Blind Date

Who has a blind date when happily married and 77 years old?  I did!

Last week, a lady I met when attending Unitarian Church services on Zoom came with her daughter for lunch and a visit. I will refer to her by the initial (M) of her given name. She lives in Toronto and her daughter lives in Italy.

Over the years of the pandemic and since then, we met regularly at Sunday Zoom services and had many friendly email exchanges.  We recommended books for each other to read, shared clips from UTube videos, and developed something like a ‘pen pal’ relationship.

Blind date

The Oxford languages dictionary defines a blind date as a ‘social engagement with a person one has not previously met’. Most often, blind dates are arranged with some intention of a romantic relationship.

While there are many stories of blind dates turning into horrendous experiences, a blind date can be the beginning of a new relationship.  It certainly offers an opportunity for adventure and a new experience.

The blind date last week was an opportunity to meet in person to strengthen our relationship.  From previous exchanges on Zoom and over email, we knew that we had many common interests. Both of us had already shared information about our families and current lifestyles.

I invited M to our cottage as she was intending to explore South Western Ontario in July when her daughter returned to Canada for her annual visit. Unfortunately, she was unable to come to the cottage, but she expressed interest in coming a shorter distance to London where we live when not at the cottage.

Preparations for a Blind Date

When meeting someone for the first time on a blind date, an attitude check is important. I decided that I would do all I could to make our date a fun event.

About two weeks before our meeting we decided that lunch was on the agenda and that the venue would be at our home rather than at a restaurant.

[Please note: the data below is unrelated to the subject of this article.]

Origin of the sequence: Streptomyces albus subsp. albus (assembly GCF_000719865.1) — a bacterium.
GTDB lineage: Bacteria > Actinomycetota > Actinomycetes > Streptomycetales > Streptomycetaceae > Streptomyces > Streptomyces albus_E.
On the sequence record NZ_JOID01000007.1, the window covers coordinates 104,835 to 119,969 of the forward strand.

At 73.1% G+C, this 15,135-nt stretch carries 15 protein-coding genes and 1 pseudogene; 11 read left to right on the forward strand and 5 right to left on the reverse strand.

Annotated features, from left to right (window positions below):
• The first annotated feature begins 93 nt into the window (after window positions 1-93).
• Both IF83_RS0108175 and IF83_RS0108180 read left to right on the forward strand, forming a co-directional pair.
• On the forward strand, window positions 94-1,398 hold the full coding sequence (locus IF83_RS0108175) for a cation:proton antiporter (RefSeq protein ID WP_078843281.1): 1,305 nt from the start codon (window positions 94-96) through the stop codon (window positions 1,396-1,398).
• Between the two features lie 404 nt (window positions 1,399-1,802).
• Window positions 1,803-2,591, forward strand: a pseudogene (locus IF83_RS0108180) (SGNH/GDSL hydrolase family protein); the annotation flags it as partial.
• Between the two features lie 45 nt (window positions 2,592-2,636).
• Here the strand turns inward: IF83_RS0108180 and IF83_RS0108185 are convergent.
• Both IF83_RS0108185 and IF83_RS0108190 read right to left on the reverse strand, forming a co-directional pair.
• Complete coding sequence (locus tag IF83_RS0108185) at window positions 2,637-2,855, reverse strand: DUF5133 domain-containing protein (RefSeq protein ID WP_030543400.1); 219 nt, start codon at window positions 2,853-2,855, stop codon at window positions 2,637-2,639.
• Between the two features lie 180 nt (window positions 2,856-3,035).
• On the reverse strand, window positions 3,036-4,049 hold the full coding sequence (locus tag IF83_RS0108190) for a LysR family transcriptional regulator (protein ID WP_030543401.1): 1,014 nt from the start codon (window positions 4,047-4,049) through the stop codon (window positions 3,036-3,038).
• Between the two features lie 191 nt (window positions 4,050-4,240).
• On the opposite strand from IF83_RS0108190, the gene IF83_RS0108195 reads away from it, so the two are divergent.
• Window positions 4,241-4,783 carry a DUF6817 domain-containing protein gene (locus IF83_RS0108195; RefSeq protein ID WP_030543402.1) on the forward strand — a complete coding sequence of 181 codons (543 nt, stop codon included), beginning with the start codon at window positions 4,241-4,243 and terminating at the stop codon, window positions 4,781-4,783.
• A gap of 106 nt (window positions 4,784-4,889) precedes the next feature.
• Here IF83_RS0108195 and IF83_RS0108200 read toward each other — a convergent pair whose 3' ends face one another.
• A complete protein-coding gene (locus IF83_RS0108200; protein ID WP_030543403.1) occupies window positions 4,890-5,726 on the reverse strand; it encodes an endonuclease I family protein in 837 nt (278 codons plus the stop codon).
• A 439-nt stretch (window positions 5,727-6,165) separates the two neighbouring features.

I thought carefully about the menu and asked in advance about food preferences. I settled on a carmelized onion and artichoke quiche, a vegetarian dish that I’ve made countless times along with a simple green salad.  At the last moment, I changed my mind substituting a kale salad as I found some tender purple kale leaves in my veggie garden that I dressed with cranberries and slivered almonds.

Avoiding awkwardness or embarrassment was a consideration.  I wondered about serving wine with lunch.  In case alcohol was refused, I had lemonade ready and cooling in the fridge. Since we were meeting at home on a hot day in July, dressing in comfortable summer wear made choosing clothing for the day an easy decision.

Our meeting

It felt natural to exchange hugs when M and her daughter arrived.  They brought a huge container of homemade oatmeal raisin cookies as they were also unsure about whether to bring wine.  We laughed about the wine question, opened a bottle, and the visit began.

As often happens, we began our conversation with topics covering the drive, the weather, my garden, our new deck, and food preferences.  When the comfort level increased, it felt safe to express opinions and show vulnerabilities. We compared life experiences during the pandemic. We discussed book clubs and hobbies.

I remember serving the meal but don’t remember eating one bite as we were so busy getting to know one another.

Meeting at our home rather than in a restaurant meant that we could linger as no waiter was hovering over us waiting for the table to turn over for other customers. It also created just the right informal social environment!


People who go on blind dates usually do so with the intention of creating a long-term relationship. In the case of my blind date last week, I’m confident that our online relationship is now cemented into a deeper friendship. It felt easy to be myself and, I trust, this was also true for M. Our conversation was never forced — it flowed naturally from topic to topic.